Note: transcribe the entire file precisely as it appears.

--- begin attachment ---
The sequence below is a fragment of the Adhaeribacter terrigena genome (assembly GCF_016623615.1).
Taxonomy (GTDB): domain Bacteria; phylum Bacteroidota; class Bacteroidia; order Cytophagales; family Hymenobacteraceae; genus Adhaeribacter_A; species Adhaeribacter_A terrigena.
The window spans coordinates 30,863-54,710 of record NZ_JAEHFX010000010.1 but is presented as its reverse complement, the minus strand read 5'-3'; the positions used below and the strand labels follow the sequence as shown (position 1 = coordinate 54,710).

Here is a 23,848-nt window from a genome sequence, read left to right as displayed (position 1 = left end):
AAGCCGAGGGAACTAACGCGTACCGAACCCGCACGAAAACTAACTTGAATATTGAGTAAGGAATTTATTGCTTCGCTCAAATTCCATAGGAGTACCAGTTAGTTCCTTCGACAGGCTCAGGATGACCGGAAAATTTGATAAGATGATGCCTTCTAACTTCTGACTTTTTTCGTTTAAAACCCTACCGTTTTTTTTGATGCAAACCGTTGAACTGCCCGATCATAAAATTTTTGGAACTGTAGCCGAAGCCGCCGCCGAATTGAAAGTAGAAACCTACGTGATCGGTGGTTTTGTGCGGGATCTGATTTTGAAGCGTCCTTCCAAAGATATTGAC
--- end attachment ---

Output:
The sequence below is a fragment of the Adhaeribacter terrigena genome (assembly GCF_016623615.1).
Taxonomy (GTDB): domain Bacteria; phylum Bacteroidota; class Bacteroidia; order Cytophagales; family Hymenobacteraceae; genus Adhaeribacter_A; species Adhaeribacter_A terrigena.
The window spans coordinates 30,863-54,710 of record NZ_JAEHFX010000010.1 but is presented as its reverse complement, the minus strand read 5'-3'; the positions used below and the strand labels follow the sequence as shown (position 1 = coordinate 54,710).

Here is a 23,848-nt window from a genome sequence, read left to right as displayed (position 1 = left end):
AAGCCGAGGGAACTAACGCGTACCGAACCCGCACGAAAACTAACTTGAATATTGAGTAAGGAATTTATTGCTTCGCTCAAATTCCATAGGAGTACCAGTTAGTTCCTTCGACAGGCTCAGGATGACCGGAAAATTTGATAAGATGATGCCTTCTAACTTCTGACTTTTTTCGTTTAAAACCCTACCGTTTTTTTTGATGCAAACCGTTGAACTGCCCGATCATAAAATTTTTGGAACTGTAGCCGAAGCCGCCGCCGAATTGAAAGTAGAAACCTACGTGATCGGTGGTTTTGTGCGGGATCTGATTTTGAAGCGTCCTTCCAAAGATATTGAC